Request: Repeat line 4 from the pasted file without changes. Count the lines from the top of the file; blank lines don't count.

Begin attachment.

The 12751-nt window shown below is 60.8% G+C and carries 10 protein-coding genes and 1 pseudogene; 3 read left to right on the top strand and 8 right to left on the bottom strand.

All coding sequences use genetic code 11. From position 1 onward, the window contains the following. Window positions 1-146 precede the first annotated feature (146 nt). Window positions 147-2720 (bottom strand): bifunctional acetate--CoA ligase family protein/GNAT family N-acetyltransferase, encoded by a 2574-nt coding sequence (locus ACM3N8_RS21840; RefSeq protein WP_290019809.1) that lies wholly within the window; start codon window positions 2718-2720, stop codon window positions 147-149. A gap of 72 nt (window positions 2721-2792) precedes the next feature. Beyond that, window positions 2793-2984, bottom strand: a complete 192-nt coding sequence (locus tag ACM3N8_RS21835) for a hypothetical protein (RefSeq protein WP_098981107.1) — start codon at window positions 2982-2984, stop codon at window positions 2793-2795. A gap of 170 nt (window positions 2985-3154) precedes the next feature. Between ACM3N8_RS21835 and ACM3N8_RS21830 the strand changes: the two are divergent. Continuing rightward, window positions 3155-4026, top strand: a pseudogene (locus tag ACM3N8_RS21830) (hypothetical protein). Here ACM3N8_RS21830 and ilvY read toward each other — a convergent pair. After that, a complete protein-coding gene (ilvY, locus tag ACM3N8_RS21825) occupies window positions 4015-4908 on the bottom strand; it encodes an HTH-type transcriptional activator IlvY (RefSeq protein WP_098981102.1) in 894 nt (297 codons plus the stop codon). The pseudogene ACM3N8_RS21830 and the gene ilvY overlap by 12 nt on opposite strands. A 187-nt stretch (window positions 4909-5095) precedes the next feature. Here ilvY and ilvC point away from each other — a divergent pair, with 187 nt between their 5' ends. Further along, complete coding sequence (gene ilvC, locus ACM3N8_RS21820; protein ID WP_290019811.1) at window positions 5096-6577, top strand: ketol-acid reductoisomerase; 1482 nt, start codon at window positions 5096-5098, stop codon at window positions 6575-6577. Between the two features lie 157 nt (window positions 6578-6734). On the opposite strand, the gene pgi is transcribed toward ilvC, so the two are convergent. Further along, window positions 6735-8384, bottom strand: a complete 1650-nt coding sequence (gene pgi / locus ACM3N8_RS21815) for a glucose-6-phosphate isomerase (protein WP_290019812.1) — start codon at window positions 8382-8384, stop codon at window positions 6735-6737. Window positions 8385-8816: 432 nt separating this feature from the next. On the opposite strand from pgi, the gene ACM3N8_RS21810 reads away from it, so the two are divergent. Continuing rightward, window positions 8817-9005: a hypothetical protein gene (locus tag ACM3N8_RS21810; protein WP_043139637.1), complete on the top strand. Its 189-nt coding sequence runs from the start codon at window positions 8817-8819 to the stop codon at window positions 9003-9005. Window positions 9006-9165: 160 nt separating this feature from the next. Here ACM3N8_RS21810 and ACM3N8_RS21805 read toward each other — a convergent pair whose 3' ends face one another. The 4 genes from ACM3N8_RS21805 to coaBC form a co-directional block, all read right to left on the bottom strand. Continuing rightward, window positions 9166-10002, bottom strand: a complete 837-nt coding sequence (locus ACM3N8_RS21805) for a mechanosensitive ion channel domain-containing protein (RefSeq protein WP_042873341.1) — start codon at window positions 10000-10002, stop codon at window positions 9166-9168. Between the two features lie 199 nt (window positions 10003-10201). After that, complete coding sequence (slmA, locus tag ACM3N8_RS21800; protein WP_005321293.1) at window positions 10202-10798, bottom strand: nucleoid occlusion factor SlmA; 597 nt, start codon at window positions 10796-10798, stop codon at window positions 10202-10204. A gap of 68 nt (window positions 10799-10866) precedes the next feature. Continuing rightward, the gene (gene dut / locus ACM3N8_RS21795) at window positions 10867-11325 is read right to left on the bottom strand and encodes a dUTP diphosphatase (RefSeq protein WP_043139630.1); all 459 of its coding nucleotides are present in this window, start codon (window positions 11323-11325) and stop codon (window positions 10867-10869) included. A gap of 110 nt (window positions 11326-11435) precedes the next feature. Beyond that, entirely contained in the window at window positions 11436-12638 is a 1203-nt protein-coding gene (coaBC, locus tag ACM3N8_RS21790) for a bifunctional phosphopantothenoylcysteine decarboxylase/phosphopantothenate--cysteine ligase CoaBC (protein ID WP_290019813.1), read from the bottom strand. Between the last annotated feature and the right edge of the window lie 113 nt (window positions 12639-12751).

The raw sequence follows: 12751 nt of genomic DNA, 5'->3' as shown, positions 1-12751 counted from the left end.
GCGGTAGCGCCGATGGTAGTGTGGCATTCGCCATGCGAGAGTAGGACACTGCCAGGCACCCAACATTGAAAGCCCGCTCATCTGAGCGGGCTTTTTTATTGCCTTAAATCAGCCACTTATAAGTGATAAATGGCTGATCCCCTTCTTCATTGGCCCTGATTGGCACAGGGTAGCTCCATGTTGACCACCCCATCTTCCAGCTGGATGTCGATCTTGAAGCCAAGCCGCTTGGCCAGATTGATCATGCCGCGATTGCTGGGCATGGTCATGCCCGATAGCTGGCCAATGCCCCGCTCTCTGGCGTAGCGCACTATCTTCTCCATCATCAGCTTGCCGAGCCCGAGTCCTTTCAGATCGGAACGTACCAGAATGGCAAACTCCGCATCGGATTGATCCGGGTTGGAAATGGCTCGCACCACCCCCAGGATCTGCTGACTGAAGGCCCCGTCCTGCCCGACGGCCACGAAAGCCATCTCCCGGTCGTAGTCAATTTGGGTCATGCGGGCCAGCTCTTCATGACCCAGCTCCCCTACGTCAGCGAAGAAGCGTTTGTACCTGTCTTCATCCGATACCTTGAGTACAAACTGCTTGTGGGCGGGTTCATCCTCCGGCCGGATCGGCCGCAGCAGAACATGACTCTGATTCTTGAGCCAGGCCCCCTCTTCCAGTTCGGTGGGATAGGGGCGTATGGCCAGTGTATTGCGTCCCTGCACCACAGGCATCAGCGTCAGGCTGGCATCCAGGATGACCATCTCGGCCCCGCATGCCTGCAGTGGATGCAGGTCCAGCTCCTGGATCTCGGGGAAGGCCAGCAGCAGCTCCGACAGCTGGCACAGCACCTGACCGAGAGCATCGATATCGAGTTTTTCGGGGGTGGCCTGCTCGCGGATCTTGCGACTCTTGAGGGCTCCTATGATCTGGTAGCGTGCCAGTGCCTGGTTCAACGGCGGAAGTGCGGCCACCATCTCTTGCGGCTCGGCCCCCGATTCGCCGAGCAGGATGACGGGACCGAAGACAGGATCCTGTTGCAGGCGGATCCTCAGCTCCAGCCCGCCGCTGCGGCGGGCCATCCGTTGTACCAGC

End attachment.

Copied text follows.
GCGGTAGCGCCGATGGTAGTGTGGCATTCGCCATGCGAGAGTAGGACACTGCCAGGCACCCAACATTGAAAGCCCGCTCATCTGAGCGGGCTTTTTTATTGCCTTAAATCAGCCACTTATAAGTGATAAATGGCTGATCCCCTTCTTCATTGGCCCTGATTGGCACAGGGTAGCTCCATGTTGACCACCCCATCTTCCAGCTGGATGTCGATCTTGAAGCCAAGCCGCTTGGCCAGATTGATCATGCCGCGATTGCTGGGCATGGTCATGCCCGATAGCTGGCCAATGCCCCGCTCTCTGGCGTAGCGCACTATCTTCTCCATCATCAGCTTGCCGAGCCCGAGTCCTTTCAGATCGGAACGTACCAGAATGGCAAACTCCGCATCGGATTGATCCGGGTTGGAAATGGCTCGCACCACCCCCAGGATCTGCTGACTGAAGGCCCCGTCCTGCCCGACGGCCACGAAAGCCATCTCCCGGTCGTAGTCAATTTGGGTCATGCGGGCCAGCTCTTCATGACCCAGCTCCCCTACGTCAGCGAAGAAGCGTTTGTACCTGTCTTCATCCGATACCTTGAGTACAAACTGCTTGTGGGCGGGTTCATCCTCCGGCCGGATCGGCCGCAGCAGAACATGACTCTGATTCTTGAGCCAGGCCCCCTCTTCCAGTTCGGTGGGATAGGGGCGTATGGCCAGTGTATTGCGTCCCTGCACCACAGGCATCAGCGTCAGGCTGGCATCCAGGATGACCATCTCGGCCCCGCATGCCTGCAGTGGATGCAGGTCCAGCTCCTGGATCTCGGGGAAGGCCAGCAGCAGCTCCGACAGCTGGCACAGCACCTGACCGAGAGCATCGATATCGAGTTTTTCGGGGGTGGCCTGCTCGCGGATCTTGCGACTCTTGAGGGCTCCTATGATCTGGTAGCGTGCCAGTGCCTGGTTCAACGGCGGAAGTGCGGCCACCATCTCTTGCGGCTCGGCCCCCGATTCGCCGAGCAGGATGACGGGACCGAAGACAGGATCCTGTTGCAGGCGGATCCTCAGCTCCAGCCCGCCGCTGCGGCGGGCCATCCGTTGTACCAGC